Emory Report
April 9, 2007
Volume 59, Number 26

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April 9, 2007
Earth Day forum to feature award-winning 'Blood Oil' journalist

by beverly clark

Award-winning journalist and bestselling author Sebastian Junger, in conjunction with Earth Day 2007, will speak on “The Militant Threat to the U.S. Oil Supply” at 4 p.m. Thursday, April 19 in the Math and Science Center, Room E208. The lecture is sponsored by the graduate forum of Emory’s Institute of African Studies.

Junger has reported on such issues as human rights abuses in Sierra Leone, war crimes in Kosovo, guerilla warfare in Afghanistan and hostage-taking in Kashmir. He also is one of the first American journalists to draw international attention to increasing violence in Nigeria’s Niger Delta, with his article “Blood Oil” appearing in Vanity Fair.

The open forum discussion will address Junger’s recent journalistic coverage of the environmental, political and health impacts caused by the oil extraction in the Niger Delta. Forum participants will include Emory staff members from the Niger Delta region and graduate students from the Rollins School of Public Health.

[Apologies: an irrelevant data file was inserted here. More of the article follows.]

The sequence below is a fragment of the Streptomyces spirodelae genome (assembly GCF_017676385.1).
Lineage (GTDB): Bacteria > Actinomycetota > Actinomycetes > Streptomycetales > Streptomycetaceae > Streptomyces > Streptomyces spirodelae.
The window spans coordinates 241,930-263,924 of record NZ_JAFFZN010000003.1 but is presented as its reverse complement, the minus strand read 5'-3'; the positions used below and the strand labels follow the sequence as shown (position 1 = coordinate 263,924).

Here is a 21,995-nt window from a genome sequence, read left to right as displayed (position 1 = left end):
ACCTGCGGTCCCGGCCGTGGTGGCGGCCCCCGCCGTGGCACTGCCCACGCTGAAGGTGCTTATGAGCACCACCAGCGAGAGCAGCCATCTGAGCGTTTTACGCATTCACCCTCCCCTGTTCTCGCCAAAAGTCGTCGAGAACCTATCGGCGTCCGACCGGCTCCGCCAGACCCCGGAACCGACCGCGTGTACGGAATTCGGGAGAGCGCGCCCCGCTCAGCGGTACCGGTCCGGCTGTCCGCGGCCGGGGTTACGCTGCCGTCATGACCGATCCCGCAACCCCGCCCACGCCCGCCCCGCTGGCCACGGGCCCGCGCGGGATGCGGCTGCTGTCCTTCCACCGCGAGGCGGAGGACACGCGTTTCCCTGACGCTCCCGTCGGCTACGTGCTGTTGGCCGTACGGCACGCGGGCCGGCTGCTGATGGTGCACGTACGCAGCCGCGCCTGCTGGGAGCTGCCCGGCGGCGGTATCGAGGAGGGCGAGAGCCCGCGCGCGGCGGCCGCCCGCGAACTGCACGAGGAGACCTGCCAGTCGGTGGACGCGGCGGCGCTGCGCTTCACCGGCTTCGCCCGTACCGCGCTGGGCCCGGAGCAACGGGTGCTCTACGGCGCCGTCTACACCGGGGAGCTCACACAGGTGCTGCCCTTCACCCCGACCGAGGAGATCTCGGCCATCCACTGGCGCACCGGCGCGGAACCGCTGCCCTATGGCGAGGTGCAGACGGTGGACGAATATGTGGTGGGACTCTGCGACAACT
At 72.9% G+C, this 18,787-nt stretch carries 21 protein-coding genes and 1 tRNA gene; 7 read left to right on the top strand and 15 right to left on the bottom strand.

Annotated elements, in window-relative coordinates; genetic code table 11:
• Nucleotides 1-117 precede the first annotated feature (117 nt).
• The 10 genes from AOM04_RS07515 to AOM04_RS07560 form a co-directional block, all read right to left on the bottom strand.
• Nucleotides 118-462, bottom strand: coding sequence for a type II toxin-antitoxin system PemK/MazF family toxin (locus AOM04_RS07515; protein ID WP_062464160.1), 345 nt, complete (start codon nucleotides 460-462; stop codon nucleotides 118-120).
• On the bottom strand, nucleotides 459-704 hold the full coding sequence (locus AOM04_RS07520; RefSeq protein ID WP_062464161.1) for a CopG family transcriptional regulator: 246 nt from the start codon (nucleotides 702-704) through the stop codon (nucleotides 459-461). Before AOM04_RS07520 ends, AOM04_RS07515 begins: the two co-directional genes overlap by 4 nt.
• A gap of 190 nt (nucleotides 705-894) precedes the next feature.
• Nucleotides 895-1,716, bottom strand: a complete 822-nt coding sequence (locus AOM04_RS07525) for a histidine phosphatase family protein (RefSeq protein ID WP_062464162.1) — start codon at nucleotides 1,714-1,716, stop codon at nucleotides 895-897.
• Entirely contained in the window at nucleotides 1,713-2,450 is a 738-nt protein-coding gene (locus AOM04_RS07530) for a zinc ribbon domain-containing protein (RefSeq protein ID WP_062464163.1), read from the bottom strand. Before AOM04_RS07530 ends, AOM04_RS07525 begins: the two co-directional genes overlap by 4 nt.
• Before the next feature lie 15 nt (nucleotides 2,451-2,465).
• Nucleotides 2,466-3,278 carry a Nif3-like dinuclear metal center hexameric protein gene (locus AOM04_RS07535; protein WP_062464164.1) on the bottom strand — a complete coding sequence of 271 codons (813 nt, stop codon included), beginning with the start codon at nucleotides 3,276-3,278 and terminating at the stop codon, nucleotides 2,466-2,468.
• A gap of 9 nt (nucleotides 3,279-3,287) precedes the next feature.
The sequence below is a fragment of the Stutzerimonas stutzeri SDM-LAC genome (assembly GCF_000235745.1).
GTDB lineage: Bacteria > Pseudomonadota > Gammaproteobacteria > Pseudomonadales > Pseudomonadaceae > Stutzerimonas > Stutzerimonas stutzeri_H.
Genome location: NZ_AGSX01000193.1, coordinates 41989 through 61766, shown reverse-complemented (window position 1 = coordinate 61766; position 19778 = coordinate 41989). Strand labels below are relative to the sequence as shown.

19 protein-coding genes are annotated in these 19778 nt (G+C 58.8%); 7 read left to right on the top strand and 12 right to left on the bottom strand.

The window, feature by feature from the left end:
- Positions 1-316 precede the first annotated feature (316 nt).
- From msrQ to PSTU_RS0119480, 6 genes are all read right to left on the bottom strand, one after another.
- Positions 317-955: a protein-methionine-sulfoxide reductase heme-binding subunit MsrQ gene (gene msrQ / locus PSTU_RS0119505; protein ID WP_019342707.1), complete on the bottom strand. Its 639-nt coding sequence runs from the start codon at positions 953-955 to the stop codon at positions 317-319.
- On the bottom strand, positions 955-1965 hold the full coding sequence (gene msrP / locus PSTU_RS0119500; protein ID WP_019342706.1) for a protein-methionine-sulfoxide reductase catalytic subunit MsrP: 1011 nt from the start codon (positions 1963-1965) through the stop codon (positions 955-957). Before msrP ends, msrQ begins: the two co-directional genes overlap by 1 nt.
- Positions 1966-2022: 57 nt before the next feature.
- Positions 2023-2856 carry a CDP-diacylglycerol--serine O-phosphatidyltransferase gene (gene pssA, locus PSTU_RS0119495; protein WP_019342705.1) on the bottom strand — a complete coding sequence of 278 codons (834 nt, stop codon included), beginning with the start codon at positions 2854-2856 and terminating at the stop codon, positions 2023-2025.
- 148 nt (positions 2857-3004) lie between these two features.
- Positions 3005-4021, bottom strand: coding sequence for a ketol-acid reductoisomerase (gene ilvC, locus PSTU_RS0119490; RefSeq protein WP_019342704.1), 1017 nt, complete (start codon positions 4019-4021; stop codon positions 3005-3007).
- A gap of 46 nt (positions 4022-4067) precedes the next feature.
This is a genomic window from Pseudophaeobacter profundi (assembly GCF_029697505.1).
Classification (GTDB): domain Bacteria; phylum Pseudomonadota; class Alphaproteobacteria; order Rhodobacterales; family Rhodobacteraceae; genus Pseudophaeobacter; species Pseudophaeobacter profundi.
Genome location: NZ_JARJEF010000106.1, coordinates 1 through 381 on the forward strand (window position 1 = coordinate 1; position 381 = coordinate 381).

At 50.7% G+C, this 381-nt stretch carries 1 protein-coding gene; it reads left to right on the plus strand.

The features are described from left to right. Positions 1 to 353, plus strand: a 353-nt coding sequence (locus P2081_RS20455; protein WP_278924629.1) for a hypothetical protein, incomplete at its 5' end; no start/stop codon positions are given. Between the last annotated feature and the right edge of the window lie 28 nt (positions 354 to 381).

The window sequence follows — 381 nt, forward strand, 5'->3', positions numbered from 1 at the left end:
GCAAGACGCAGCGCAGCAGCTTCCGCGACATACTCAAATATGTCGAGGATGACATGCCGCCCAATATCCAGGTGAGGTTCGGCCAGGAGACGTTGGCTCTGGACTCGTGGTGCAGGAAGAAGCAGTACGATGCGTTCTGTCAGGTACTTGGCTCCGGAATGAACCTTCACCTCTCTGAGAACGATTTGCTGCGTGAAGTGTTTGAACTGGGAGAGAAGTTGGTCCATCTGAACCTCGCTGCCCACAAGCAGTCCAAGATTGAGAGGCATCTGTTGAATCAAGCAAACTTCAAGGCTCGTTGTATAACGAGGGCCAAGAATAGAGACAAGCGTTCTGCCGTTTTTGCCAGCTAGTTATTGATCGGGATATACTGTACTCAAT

Junger’s visit to Emory follows Nigerian attorney, activist and environmentalist Ledum Mitee, who spoke last month during Emory’s Human Rights Week on “Oil Exploitation and the Challenges of a Nonviolent Struggle in Nigeria’s Niger Delta.”

“Our goal is to create awareness within and beyond the Emory community of the extreme poverty of the indigenous people of the Niger Delta and the destructive exploitation of their land,” said anthropology graduate student and event organizer Kenneth Maes. “We want to acknowledge the current injustice that’s happening, the need for accountability, and the opportunities to enact change in the face of oil-driven political violence. We also want to facilitate community dialogues that involve students, Nigerians, academics, civil servants and policy makers so that they may begin to discuss policy change.”

For more information, visit www.ias.emory.edu, e-mail kmaes@emory.edu, or call 404-861-1776.